Authors

Document Type

Presentation

Publication Date

1985

Abstract

The University of Tennessee Library Lecture Series was initiated by William H. Jesse, Director of Libraries from 1943 to 1970, as a means of providing a "fonnal treatment of major library problems." Since its inception in 1949, a distinguished librarian or scholar has been invited to address current problems as well as to identify future trends in libraries. In the thirtyfourth lecture, Kenneth G. Peterson cautions that the application of new technologies in academic libraries threatens to change traditional values in librarianship. He suggests methods for maintaining a balance between the traditional values and the new technology.

The prestigious Lecture Series was expanded in 1983 to become the University of Tennessee Library Day, and now includes the library lecturer, speakers from allied professions and area librarians in an exchange of ideas. The change was designed to encourage an in-depth examination of issues and challenges facing libraries. The theme of the first annual "Library Day" was "The Status of Library Automation in Tennessee and Surrounding States." The featured speaker, Frank P. Grisham, executive director of SOLINET, provides a regional broker's view on the implications of local library automation for statewide and regional cooperation. Mr. Grisham explains that the direction of library cooperation has been influenced by economic constraints, technological advances and user needs, although he predicts that the recent proliferation of local library automation systems will have the most dramatic impact on the nature of cooperation.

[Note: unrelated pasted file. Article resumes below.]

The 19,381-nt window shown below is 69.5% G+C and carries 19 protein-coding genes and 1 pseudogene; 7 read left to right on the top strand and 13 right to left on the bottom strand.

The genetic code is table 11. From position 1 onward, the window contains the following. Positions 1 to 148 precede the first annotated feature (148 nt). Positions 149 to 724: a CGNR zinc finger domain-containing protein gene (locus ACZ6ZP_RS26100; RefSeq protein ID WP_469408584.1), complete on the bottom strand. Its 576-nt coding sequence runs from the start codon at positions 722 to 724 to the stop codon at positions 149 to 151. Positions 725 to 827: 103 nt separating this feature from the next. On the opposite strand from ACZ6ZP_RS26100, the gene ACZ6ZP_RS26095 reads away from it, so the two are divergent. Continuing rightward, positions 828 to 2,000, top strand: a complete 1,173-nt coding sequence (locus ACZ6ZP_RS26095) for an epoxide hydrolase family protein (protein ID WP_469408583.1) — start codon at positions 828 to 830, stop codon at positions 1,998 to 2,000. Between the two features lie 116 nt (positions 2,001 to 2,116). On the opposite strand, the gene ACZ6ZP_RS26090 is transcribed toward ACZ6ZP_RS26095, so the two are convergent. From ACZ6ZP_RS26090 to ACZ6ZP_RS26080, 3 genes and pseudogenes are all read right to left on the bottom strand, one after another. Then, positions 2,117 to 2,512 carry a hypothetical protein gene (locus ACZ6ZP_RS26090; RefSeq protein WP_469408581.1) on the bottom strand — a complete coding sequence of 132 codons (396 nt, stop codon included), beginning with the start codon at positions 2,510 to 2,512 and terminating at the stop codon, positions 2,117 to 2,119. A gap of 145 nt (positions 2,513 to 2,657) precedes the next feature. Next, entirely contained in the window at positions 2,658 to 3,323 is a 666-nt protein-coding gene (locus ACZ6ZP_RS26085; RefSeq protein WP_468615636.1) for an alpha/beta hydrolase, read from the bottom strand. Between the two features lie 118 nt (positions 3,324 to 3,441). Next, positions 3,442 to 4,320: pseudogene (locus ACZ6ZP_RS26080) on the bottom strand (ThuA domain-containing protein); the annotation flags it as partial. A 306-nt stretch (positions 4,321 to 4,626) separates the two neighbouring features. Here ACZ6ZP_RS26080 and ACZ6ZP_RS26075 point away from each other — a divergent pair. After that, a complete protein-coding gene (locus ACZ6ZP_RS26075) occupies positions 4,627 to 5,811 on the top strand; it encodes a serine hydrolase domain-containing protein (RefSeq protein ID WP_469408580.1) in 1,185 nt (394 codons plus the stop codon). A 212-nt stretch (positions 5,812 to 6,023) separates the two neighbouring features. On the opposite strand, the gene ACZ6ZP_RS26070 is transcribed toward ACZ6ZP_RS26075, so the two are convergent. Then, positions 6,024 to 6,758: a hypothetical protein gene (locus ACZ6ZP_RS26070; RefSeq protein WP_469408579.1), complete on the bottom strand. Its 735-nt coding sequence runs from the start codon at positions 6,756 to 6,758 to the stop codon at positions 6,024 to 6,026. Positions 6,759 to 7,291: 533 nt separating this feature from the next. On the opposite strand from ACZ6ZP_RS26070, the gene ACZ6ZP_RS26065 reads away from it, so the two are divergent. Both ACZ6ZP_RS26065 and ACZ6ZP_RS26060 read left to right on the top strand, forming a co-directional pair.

William J. Welsh, one of the most innovative leaders in the library profession, delivered the thirty-sixth lecture. Mr. Welsh describes the development and implementation of his two great conservation projects at the Library of Congress, the mass de-acidification treatment and the optical disk pilot program, designed to help conquer the intractable problems of time and space.

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